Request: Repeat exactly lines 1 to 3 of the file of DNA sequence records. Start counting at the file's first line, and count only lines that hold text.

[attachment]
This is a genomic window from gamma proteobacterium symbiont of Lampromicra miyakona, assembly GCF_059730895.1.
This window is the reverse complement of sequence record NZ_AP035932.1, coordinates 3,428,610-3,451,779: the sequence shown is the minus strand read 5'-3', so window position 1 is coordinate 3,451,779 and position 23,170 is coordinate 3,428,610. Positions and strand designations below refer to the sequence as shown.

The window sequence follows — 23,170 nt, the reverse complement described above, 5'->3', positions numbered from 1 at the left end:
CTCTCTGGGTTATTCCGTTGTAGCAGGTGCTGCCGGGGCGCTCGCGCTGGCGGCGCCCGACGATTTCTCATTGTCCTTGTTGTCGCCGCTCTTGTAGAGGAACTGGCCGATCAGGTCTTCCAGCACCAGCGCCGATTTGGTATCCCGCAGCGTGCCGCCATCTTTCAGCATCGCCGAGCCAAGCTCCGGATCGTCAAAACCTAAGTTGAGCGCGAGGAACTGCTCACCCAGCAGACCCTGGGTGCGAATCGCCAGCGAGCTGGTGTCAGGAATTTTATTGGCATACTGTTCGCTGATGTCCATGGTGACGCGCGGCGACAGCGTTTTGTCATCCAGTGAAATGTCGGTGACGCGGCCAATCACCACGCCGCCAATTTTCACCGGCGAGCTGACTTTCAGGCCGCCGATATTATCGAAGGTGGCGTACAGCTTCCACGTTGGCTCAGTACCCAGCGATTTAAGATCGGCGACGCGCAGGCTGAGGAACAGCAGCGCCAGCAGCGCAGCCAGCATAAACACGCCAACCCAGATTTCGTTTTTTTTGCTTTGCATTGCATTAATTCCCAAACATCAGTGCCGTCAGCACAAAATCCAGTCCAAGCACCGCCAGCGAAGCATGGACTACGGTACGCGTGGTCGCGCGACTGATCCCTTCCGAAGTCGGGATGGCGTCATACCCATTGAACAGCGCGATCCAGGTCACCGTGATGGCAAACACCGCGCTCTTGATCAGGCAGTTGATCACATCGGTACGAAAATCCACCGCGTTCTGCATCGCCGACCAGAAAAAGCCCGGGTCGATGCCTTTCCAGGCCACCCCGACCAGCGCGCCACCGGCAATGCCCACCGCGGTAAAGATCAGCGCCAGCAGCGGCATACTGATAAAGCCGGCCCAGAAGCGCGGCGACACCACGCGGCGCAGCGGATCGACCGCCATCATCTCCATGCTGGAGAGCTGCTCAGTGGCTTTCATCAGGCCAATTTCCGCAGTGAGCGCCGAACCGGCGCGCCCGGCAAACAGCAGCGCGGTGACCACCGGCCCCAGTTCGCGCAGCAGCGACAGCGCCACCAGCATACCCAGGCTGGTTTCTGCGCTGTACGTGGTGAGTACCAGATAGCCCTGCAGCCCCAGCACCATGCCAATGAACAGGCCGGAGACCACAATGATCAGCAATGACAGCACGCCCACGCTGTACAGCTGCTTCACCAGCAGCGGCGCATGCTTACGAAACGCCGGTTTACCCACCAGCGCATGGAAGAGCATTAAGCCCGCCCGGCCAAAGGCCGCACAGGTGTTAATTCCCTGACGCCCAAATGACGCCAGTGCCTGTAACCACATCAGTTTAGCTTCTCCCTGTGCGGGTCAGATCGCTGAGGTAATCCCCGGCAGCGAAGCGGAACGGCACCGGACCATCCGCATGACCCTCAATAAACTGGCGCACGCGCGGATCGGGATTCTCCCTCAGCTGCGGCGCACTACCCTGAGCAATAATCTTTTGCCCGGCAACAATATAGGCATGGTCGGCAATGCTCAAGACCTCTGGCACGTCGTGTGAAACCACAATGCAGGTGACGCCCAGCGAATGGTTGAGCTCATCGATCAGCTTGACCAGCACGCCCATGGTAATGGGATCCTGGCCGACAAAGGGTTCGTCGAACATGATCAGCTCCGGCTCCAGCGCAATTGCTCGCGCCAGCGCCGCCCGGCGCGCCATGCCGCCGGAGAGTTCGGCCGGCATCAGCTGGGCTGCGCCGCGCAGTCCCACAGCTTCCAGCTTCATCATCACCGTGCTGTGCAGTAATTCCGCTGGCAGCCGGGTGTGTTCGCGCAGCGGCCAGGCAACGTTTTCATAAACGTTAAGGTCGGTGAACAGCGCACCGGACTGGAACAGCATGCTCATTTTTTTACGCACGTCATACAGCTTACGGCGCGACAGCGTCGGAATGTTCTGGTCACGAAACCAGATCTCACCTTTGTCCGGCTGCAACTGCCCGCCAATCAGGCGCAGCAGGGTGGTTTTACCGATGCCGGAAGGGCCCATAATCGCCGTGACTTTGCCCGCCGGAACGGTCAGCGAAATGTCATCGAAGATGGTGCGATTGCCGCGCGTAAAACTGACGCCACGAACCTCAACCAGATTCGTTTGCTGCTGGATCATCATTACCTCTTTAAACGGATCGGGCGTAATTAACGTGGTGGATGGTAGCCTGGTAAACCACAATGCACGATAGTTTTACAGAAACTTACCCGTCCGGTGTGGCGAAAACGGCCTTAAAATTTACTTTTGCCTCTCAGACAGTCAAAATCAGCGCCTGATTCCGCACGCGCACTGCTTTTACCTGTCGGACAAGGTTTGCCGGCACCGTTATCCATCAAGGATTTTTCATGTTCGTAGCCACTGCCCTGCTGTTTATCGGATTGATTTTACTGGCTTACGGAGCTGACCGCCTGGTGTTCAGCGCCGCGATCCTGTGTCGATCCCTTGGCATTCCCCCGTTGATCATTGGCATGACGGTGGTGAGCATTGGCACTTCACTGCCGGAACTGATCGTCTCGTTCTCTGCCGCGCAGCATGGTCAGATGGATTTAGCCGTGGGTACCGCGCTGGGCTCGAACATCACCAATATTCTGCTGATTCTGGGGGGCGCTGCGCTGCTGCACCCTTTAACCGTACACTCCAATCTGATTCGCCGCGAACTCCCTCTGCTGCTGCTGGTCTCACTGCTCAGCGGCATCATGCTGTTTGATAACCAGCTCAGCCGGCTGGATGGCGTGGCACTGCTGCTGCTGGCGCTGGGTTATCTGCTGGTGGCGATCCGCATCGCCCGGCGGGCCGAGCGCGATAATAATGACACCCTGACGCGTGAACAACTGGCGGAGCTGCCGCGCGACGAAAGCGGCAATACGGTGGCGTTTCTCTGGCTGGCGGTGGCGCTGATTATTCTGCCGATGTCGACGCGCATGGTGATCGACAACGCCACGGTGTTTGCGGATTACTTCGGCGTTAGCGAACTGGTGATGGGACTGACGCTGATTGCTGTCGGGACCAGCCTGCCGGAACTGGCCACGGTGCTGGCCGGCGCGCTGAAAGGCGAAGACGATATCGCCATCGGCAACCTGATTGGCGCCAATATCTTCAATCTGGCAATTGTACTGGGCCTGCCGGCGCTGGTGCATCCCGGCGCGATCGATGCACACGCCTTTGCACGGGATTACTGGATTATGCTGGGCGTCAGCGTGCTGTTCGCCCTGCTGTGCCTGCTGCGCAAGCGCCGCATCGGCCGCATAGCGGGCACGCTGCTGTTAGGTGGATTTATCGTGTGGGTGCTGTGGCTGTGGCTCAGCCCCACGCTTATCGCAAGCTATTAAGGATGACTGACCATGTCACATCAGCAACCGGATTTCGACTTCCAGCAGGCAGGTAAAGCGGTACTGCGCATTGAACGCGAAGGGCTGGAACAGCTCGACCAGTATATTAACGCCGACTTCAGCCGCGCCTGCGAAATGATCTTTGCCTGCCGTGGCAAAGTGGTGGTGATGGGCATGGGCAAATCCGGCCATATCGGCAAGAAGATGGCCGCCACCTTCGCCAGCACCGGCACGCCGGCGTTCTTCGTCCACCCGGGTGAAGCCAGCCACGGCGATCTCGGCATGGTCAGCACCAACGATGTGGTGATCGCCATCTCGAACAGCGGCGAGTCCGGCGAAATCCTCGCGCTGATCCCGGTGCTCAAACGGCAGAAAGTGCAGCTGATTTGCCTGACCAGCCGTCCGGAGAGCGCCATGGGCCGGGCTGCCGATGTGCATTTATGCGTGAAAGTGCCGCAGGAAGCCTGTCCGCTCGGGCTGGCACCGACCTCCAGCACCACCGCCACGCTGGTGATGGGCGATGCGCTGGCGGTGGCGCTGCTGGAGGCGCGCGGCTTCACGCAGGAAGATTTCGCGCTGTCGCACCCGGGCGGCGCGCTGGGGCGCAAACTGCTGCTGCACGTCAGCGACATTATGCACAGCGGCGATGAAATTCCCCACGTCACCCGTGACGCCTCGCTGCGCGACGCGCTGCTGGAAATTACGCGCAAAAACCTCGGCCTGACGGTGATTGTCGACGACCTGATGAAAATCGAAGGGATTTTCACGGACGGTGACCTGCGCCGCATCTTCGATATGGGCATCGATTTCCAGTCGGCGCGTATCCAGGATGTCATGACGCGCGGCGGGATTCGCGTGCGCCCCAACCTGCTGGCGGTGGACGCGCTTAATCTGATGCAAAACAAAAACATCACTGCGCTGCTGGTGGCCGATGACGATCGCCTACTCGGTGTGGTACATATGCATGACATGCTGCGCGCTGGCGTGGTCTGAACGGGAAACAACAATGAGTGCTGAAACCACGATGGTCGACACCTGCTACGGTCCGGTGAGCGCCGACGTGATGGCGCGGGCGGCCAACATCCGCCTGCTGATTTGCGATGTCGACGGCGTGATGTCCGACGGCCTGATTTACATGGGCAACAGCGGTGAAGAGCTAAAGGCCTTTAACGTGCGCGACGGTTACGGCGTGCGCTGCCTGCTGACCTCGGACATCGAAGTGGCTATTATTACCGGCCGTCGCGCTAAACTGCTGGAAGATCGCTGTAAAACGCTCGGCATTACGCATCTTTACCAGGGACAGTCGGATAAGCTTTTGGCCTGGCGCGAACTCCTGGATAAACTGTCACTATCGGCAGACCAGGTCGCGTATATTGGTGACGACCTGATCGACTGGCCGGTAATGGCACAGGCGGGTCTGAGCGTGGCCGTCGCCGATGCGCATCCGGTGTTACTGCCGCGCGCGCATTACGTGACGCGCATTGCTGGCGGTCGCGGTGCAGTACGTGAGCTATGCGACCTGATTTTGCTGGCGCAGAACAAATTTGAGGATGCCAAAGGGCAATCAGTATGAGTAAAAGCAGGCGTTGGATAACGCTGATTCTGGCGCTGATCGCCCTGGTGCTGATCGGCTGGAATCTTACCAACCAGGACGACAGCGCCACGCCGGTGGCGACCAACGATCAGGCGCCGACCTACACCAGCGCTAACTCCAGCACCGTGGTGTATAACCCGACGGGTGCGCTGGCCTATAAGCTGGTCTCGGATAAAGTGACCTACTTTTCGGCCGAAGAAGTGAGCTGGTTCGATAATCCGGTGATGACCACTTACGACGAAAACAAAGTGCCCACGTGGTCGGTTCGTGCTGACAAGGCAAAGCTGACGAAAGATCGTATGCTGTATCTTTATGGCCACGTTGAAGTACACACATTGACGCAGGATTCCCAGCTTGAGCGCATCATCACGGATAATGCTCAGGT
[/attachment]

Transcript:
This is a genomic window from gamma proteobacterium symbiont of Lampromicra miyakona, assembly GCF_059730895.1.
This window is the reverse complement of sequence record NZ_AP035932.1, coordinates 3,428,610-3,451,779: the sequence shown is the minus strand read 5'-3', so window position 1 is coordinate 3,451,779 and position 23,170 is coordinate 3,428,610. Positions and strand designations below refer to the sequence as shown.

The window sequence follows — 23,170 nt, the reverse complement described above, 5'->3', positions numbered from 1 at the left end: